Development through Phase II
During development through Phase II clinical trials, one needs to establish characterization of the API, the reference, and
the final drug delivery form. Characterization can be particularly daunting in biopharmaceuticals. Generating references in-house
may be required annually for products such as influenza vaccines. Each year, it is important to evaluate whether a particular
test is necessary to generate a reference standard or is being used as a redundant safety net.
During this phase of development, before administering the drug in Phase I and Phase II clinical trials, analytics are needed
to establish the product's safety, its clinical release, and clinical stability. The analytical methodology at this point
need not be extremely robust, rugged, or validated—only one or two chemists, as opposed to an entire laboratory, should be
required to duplicate the results. While having confidence in the methodology is important, validating rather than qualifying
analytical methods at this stage may increase costs unnecessarily. Further, methodology can be modified as long as safety
and efficacy remain unaffected.
The goal of this phase of development is to submit an application to FDA that will gain approval to proceed to the next steps
in the clinical trial process. Data submitted should meet the requirements of compliance, but it is sometimes tempting to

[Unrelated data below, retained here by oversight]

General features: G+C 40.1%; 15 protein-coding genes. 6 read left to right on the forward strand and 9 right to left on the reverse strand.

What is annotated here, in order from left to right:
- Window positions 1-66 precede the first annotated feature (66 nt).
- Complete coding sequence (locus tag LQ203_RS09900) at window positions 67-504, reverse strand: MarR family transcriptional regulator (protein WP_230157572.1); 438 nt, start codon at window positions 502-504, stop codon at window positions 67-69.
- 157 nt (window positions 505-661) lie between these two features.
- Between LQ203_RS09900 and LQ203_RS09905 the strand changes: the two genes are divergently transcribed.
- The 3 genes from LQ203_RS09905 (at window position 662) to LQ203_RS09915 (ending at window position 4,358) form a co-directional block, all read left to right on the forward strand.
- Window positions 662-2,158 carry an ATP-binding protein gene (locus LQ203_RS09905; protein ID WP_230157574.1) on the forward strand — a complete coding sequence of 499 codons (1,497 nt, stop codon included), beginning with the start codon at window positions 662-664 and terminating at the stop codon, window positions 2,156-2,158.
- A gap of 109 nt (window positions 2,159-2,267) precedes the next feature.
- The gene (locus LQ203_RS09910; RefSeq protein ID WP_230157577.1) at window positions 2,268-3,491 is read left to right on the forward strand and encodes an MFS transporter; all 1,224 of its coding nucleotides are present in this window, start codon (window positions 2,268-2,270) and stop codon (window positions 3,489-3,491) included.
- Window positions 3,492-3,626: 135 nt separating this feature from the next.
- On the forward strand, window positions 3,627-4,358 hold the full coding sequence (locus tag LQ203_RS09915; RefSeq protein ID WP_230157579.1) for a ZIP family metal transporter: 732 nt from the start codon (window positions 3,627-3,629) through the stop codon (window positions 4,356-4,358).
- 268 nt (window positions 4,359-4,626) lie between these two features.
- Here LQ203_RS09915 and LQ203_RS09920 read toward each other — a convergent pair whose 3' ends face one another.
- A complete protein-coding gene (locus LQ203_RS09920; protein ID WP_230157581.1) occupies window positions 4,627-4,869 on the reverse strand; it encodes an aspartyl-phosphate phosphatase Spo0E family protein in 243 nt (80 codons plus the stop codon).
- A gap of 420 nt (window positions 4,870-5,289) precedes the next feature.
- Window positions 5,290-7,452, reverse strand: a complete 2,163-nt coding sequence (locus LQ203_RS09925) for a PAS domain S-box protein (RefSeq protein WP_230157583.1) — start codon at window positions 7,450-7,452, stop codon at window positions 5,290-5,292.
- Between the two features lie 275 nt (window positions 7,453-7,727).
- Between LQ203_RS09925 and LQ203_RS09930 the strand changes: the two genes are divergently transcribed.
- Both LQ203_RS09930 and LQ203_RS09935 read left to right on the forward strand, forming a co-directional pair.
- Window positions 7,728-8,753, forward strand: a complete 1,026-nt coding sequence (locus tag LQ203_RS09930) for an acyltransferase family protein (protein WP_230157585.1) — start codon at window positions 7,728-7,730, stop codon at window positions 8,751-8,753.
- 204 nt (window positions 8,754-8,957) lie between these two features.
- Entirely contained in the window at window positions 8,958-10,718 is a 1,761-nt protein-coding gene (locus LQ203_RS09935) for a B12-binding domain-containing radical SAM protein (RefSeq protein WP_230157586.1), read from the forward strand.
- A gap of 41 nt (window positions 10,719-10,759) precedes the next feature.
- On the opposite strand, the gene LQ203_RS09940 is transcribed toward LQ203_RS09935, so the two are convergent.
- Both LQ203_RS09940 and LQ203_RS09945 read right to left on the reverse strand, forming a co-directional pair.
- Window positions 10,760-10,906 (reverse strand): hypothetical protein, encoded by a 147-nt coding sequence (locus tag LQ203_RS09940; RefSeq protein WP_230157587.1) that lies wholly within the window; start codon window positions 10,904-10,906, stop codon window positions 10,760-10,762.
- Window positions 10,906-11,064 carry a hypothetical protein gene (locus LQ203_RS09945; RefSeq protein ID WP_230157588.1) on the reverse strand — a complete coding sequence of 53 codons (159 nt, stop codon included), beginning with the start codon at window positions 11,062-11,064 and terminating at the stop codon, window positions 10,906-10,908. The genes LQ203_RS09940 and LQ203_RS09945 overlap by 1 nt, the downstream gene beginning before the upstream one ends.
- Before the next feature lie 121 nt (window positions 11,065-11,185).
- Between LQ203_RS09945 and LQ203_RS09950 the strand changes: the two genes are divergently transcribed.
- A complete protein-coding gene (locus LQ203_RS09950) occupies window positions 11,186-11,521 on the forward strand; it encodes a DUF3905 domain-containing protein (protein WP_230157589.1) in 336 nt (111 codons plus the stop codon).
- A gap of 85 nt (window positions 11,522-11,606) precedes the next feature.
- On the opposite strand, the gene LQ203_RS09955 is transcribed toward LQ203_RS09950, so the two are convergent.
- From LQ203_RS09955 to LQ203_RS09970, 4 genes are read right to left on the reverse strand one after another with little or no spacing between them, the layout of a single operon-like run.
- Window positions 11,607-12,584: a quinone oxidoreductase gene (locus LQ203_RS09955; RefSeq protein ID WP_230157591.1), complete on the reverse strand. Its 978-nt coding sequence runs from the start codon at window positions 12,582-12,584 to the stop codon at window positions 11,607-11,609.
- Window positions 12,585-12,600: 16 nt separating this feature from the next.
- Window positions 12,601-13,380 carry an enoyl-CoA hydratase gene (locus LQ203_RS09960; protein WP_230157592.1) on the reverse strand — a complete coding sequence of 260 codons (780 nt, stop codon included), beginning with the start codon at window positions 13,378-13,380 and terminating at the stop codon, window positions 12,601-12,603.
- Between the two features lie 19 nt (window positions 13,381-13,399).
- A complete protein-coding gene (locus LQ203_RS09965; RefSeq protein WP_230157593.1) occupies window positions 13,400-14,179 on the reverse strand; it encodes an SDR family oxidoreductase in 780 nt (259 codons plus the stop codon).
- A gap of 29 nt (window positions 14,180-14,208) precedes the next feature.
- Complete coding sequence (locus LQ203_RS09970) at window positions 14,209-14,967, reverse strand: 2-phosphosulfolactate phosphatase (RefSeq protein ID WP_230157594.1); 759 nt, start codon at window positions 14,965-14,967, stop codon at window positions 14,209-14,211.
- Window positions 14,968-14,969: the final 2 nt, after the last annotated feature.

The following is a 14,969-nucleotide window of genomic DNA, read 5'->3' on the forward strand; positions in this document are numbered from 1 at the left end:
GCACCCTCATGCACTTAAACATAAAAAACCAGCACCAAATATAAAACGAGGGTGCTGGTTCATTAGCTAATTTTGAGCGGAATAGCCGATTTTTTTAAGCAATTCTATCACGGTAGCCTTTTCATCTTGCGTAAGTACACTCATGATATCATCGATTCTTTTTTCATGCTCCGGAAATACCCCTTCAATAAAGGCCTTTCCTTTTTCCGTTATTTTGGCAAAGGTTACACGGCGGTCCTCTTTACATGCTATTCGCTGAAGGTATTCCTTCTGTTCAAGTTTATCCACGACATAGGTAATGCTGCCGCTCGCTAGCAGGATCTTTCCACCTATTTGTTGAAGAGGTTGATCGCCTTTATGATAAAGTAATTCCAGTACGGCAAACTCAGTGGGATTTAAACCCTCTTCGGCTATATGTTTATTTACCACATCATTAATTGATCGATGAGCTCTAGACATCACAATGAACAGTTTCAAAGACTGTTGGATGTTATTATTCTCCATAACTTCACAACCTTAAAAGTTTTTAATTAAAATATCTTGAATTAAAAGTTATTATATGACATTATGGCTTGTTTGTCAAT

try to impress the agency with specifications and criteria that go beyond those requirements. A development chemist may develop
a testing methodology that is capable of detecting a higher level of purity than is called for by the drug's specification.
However, such tests may not be rugged and may yield false information that requires additional unnecessary testing. Further,
in approving the drug, FDA may expect the highest standard that the testing is capable of detecting. Companies should review
the submission to ensure that there has been no "specification creep" or "analytical creep" that will cause difficulties in
Phase III clinical trials
During Phase III clinical trials through approval and the lifecycle of the marketed product, the first consideration (after
safety and purity) regarding analytical methods is whether they are quality control (QC)-friendly. The QC department must
be able to run the tests reliably and reasonably quickly from batch to batch. There is no need for an elaborate method that
requires days to run and provides 99.9% certainty when, for example, 95% is acceptable. Equally important is that the method
should not yield false failures. To ensure that the analytical method works for QC and provides accurate data, R&D and QC
should regularly communicate early on in the drug-development process. With a thorough understanding of the QC needs, analytical
development personnel in R&D can create robust methodologies and transfer them successfully the first time, saving time and
avoiding unnecessary costs.
At this point, final characterization of the API, the reference standard, and the dosage form needs to be achieved. In addition,
validation of any process (e.g., growing of the cell cultures, isolation of the active component) that will go into the application